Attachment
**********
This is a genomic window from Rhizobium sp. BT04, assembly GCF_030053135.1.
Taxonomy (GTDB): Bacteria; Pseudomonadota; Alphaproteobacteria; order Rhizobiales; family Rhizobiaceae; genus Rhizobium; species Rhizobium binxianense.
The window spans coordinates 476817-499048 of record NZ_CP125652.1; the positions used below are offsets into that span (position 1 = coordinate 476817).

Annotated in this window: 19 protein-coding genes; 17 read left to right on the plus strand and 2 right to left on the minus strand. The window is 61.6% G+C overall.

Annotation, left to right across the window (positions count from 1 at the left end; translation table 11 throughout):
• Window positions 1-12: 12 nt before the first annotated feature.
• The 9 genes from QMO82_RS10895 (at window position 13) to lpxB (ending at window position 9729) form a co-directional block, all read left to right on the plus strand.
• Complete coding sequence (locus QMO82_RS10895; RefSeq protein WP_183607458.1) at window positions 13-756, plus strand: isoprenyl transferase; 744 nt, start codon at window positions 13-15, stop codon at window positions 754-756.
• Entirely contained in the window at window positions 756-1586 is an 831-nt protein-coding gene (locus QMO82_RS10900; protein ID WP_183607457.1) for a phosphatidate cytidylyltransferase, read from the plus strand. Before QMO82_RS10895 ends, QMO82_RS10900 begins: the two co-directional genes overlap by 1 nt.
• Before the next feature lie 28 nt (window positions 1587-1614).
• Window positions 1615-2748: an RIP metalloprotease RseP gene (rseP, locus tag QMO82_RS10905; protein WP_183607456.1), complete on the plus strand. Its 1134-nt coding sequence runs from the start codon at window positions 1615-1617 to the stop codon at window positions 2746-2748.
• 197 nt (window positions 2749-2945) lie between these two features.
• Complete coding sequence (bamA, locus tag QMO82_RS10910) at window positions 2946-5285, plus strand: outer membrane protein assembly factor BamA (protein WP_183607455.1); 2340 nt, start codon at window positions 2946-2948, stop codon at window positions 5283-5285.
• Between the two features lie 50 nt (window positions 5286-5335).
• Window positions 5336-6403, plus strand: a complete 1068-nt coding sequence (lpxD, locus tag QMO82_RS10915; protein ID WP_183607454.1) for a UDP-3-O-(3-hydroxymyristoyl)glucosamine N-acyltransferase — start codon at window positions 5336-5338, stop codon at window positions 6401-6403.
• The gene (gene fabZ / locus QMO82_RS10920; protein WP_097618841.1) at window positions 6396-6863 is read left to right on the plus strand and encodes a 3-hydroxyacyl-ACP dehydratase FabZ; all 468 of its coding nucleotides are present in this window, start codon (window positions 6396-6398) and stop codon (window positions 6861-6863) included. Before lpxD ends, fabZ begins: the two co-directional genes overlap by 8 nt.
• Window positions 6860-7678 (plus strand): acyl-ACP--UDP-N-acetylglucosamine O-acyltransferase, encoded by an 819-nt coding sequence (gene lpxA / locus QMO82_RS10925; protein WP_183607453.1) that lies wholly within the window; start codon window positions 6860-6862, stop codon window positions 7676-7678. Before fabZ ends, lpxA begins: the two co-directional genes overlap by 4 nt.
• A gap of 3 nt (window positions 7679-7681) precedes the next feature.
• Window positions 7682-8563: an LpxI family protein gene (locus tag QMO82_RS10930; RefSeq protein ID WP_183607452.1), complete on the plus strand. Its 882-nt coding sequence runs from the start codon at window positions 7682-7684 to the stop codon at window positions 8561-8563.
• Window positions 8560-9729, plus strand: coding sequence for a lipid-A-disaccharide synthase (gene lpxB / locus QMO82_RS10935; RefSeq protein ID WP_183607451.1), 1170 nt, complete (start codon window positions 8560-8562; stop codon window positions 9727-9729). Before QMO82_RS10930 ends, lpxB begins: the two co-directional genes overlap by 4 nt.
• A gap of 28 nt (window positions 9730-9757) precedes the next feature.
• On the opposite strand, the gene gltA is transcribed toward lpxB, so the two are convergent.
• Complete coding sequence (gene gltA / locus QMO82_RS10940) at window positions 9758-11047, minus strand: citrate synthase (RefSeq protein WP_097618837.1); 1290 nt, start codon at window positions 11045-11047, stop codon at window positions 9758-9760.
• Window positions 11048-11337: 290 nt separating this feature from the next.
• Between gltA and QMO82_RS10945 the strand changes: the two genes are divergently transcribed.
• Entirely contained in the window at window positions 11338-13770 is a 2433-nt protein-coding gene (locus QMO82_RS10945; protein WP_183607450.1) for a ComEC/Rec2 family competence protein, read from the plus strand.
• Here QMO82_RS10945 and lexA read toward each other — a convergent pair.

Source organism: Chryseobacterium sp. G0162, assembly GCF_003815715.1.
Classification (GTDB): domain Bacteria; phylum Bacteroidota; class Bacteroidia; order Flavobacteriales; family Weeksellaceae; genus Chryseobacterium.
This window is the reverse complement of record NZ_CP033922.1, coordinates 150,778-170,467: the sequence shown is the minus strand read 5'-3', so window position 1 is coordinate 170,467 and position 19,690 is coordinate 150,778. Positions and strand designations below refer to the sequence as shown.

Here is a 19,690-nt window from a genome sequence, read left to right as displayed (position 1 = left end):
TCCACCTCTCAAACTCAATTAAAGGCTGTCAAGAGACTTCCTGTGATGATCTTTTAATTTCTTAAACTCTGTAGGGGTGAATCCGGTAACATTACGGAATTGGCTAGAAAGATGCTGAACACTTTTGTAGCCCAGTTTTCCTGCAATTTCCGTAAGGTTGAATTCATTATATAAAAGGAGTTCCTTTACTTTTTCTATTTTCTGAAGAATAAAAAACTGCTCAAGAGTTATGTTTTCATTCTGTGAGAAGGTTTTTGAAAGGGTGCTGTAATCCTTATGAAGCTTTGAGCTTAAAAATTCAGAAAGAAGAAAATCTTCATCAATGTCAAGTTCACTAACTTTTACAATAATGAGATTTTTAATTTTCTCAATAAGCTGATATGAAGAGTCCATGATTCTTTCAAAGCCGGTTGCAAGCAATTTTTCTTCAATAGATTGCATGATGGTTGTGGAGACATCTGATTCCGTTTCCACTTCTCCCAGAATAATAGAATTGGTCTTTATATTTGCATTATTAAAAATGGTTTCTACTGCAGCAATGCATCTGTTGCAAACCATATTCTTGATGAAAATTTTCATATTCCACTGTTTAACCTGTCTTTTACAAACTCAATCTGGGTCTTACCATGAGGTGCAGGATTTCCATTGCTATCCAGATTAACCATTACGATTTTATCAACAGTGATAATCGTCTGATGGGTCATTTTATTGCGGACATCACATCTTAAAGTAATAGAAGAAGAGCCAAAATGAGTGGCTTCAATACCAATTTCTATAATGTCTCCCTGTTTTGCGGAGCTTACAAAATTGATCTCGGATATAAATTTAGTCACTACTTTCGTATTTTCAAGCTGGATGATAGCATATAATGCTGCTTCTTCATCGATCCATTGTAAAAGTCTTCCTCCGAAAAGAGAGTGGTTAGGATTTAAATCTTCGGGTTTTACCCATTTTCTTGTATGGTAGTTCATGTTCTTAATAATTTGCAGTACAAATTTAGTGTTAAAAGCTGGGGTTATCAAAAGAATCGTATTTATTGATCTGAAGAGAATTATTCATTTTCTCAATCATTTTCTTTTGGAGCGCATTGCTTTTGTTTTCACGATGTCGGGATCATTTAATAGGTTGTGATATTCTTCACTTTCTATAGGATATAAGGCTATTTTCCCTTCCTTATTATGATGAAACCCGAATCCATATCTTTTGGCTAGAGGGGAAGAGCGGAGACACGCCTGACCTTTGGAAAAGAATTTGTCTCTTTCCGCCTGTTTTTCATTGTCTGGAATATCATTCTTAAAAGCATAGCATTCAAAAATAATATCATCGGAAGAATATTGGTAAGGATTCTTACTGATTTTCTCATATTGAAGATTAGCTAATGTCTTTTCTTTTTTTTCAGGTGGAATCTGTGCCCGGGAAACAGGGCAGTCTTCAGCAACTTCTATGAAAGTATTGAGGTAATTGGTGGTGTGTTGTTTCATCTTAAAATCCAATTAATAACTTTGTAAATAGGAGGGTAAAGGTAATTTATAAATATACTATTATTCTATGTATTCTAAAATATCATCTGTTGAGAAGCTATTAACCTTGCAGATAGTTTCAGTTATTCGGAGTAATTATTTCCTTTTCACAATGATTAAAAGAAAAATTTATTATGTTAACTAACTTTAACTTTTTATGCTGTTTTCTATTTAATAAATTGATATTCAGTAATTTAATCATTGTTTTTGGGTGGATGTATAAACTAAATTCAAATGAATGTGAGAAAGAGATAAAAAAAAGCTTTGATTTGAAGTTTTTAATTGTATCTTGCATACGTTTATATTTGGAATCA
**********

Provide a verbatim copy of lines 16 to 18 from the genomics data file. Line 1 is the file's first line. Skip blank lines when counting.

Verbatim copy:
• The gene (gene fabZ / locus QMO82_RS10920; protein WP_097618841.1) at window positions 6396-6863 is read left to right on the plus strand and encodes a 3-hydroxyacyl-ACP dehydratase FabZ; all 468 of its coding nucleotides are present in this window, start codon (window positions 6396-6398) and stop codon (window positions 6861-6863) included. Before lpxD ends, fabZ begins: the two co-directional genes overlap by 8 nt.
• Window positions 6860-7678 (plus strand): acyl-ACP--UDP-N-acetylglucosamine O-acyltransferase, encoded by an 819-nt coding sequence (gene lpxA / locus QMO82_RS10925; protein WP_183607453.1) that lies wholly within the window; start codon window positions 6860-6862, stop codon window positions 7676-7678. Before fabZ ends, lpxA begins: the two co-directional genes overlap by 4 nt.
• A gap of 3 nt (window positions 7679-7681) precedes the next feature.